The Dalvik VM itself is already developed internally at Google. The Android apps and framework and the rest of the stack is already developed internally at Google.

      This might very well mean that Harmony won't see ongoing development toward being a fully featured JDK replacement, but Google doesn't need that anyway.

      I'm not an expert on Android internals or anything, but I think this story is being significantly overblown.

    • I'd be willing to bet that Google has something new 'brewing' for Android 3 that will leave this whole mess behind.

      But what would the brew be, that would work with all of the existing applications written in Java today?

      You mention programmers being paranoid which implies a technical solution, but how can even the smartest programmer have developed an escape module from what is essentially a legal problem...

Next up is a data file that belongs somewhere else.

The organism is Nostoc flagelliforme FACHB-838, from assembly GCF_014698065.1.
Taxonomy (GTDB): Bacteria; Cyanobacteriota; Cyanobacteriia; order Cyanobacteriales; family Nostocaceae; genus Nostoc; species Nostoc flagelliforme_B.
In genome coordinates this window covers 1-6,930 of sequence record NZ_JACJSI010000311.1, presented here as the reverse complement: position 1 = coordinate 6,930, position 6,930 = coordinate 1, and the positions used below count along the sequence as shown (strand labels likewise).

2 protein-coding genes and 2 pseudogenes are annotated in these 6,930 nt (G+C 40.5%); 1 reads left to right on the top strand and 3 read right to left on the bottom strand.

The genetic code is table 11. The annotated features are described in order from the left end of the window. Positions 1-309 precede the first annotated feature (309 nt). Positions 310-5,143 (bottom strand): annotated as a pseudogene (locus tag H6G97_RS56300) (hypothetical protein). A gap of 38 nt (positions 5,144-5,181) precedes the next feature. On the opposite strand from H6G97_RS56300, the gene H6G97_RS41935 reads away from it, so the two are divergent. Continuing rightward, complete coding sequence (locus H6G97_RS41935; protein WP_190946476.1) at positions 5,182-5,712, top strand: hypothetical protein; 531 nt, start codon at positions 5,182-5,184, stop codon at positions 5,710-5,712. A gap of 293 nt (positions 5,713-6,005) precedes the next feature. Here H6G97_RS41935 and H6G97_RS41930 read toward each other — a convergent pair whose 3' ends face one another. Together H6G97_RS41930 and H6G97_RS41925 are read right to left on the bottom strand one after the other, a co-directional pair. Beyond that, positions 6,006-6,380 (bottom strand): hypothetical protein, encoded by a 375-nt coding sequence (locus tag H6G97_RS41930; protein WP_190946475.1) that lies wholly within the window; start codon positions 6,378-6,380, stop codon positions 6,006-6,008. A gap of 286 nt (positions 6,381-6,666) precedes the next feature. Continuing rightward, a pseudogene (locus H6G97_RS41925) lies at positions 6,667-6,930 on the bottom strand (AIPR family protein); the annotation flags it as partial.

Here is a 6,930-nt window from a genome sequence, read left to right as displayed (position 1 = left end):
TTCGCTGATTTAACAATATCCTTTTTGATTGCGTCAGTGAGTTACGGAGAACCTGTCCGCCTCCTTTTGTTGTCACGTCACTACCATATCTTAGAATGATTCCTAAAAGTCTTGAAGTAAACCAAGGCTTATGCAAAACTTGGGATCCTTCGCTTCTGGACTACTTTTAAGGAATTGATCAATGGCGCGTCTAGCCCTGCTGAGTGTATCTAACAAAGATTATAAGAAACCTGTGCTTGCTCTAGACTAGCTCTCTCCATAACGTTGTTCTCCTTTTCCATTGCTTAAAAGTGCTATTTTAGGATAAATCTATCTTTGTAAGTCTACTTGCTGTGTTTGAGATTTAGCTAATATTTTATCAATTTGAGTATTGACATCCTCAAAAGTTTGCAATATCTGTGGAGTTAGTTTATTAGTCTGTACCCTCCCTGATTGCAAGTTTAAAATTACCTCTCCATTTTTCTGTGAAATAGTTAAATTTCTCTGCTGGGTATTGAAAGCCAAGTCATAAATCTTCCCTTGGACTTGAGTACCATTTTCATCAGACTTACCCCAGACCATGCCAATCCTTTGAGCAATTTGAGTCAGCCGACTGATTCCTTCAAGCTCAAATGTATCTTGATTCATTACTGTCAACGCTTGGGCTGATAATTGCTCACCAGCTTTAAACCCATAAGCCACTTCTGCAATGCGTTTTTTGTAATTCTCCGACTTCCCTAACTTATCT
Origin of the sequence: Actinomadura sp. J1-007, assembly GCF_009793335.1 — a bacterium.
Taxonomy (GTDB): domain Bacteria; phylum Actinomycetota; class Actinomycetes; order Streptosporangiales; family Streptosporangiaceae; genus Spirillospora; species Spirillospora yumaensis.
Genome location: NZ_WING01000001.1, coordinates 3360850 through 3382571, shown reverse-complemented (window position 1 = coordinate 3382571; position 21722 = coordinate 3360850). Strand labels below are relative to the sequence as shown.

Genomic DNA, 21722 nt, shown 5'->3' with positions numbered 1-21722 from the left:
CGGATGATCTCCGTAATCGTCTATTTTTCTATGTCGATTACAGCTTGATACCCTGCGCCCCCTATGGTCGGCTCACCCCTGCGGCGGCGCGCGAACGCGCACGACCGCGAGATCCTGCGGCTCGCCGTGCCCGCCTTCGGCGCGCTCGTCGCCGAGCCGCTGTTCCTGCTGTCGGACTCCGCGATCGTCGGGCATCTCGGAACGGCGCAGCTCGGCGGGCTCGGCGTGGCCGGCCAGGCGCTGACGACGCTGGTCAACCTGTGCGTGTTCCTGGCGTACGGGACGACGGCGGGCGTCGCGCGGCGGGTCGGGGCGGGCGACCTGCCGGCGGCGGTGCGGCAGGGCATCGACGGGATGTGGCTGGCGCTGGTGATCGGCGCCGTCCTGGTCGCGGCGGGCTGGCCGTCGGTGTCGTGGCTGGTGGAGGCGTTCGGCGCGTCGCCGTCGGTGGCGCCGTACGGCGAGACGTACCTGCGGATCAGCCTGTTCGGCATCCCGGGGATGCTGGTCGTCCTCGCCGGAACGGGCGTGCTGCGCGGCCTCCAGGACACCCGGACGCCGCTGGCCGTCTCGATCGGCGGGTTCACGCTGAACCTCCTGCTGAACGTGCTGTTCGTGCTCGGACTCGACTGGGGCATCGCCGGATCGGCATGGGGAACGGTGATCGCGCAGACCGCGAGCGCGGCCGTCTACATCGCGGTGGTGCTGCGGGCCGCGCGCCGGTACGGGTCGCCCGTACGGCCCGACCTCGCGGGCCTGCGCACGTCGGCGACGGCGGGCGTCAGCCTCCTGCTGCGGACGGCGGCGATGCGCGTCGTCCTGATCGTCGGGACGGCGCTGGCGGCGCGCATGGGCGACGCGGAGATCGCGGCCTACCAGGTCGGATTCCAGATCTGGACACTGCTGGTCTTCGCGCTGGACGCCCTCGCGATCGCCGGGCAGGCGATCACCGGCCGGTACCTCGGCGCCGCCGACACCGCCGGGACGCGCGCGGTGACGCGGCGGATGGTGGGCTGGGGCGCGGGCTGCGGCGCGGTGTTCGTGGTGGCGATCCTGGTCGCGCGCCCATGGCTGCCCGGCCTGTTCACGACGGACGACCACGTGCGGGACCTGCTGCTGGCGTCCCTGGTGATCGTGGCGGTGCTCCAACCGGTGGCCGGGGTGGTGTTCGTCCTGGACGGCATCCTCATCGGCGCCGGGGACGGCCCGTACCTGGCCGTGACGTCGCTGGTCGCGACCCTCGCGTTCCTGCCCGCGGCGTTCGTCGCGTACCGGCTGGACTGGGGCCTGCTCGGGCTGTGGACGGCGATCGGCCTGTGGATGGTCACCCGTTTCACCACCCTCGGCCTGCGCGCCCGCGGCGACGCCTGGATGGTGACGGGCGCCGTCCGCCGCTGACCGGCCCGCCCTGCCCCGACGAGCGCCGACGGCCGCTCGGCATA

You also imply some Java variant to be switched to ("brewing" in quotes) but that doesn't get around t

      • But what would the brew be, that would work with all of the existing applications written in Java today?

        It would be the Brew that is True, so Google wants to avoid the Vessel with the Pestle. I'm sure this means they'll choose the Chalice from the Palace.

  • by BobMcD (601576) on Tuesday October 12, 2010 @03:33PM (#33874906)

    Forgive the layman here, but why can't Android simply switch Java platforms as well? Open is Open, no?

    • by WrongSizeGlass (838941) on Tuesday October 12, 2010 @03:37PM (#33874968)

      Forgive the layman here, but why can't Android simply switch Java platforms as well? Open is Open, no?

      Oracle is trying to claim that Dalvik, Android's virtual machine [wikipedia.org] infringes on mobile java patents. Mobile java was not included when Java received it's current "open" licensing.